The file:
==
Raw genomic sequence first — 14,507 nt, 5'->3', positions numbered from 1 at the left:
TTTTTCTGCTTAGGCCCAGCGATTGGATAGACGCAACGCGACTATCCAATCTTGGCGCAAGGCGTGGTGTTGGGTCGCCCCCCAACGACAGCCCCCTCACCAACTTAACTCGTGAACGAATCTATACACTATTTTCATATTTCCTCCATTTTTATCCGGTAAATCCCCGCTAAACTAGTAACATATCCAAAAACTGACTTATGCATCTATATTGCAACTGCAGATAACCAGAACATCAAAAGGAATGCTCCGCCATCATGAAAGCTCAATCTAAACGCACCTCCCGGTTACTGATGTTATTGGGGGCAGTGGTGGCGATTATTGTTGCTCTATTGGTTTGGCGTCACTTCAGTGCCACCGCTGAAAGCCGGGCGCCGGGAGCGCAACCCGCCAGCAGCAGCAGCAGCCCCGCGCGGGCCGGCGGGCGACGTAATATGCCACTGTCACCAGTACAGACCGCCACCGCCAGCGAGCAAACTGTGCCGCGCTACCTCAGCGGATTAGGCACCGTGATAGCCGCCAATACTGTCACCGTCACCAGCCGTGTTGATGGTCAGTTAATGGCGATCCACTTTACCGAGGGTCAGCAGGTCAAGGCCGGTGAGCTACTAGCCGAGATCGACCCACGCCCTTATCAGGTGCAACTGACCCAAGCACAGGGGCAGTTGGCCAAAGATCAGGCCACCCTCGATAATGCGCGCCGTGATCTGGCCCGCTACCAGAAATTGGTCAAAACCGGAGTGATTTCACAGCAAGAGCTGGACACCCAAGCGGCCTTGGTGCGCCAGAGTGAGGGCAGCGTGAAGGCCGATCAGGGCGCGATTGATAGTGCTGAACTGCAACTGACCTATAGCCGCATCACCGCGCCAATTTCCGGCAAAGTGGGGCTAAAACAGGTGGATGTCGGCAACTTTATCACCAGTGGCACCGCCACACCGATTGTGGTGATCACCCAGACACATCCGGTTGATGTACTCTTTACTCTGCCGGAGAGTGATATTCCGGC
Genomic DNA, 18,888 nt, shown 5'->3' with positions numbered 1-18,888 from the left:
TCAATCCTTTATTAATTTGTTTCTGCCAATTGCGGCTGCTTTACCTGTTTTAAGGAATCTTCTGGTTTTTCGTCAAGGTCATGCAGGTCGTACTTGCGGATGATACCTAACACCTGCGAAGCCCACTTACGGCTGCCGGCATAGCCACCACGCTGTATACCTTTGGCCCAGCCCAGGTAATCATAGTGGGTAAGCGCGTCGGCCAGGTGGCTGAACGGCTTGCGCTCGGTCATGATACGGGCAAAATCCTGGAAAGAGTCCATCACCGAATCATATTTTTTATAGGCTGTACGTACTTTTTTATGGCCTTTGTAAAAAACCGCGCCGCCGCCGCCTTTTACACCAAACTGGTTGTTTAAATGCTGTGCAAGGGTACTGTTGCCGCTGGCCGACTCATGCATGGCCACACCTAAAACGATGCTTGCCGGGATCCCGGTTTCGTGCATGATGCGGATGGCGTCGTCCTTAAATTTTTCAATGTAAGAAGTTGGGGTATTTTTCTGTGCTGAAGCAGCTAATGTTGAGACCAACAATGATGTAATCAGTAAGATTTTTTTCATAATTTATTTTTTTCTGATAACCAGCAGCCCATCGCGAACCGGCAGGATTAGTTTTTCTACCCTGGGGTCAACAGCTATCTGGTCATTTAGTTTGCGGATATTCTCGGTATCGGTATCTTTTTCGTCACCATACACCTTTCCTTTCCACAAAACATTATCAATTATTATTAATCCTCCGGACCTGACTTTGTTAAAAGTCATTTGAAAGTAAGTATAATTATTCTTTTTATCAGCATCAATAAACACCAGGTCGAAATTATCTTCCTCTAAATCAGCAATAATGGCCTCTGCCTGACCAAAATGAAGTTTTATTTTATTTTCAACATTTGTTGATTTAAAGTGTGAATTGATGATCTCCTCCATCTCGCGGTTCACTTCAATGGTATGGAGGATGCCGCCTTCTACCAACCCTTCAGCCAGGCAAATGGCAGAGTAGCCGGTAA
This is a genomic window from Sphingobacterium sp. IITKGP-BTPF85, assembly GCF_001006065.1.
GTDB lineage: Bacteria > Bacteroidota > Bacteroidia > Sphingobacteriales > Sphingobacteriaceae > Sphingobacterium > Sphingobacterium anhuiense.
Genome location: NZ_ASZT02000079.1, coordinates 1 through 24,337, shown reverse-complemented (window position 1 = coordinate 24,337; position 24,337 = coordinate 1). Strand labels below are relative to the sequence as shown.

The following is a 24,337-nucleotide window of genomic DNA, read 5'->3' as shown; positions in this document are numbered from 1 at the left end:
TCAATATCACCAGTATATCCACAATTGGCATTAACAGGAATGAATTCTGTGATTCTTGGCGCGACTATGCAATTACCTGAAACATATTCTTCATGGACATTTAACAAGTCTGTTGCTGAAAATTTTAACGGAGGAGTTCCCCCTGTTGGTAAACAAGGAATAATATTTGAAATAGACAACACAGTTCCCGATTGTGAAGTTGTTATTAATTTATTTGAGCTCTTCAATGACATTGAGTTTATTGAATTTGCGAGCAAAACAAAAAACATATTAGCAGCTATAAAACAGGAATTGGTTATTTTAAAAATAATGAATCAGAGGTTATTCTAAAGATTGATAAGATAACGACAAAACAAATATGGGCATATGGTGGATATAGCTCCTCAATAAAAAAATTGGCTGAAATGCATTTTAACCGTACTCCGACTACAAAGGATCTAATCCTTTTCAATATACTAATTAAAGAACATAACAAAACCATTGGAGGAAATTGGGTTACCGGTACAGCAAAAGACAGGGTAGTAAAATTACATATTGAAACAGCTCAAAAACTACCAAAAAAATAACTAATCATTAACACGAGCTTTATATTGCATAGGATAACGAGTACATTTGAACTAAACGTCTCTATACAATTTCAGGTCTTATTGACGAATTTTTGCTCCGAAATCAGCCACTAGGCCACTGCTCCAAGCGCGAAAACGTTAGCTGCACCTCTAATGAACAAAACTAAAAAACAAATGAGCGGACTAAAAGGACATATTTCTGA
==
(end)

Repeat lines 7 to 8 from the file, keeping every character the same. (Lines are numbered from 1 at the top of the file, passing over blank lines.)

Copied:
Genome location: NZ_ASZT02000079.1, coordinates 1 through 24,337, shown reverse-complemented (window position 1 = coordinate 24,337; position 24,337 = coordinate 1). Strand labels below are relative to the sequence as shown.

The following is a 24,337-nucleotide window of genomic DNA, read 5'->3' as shown; positions in this document are numbered from 1 at the left end: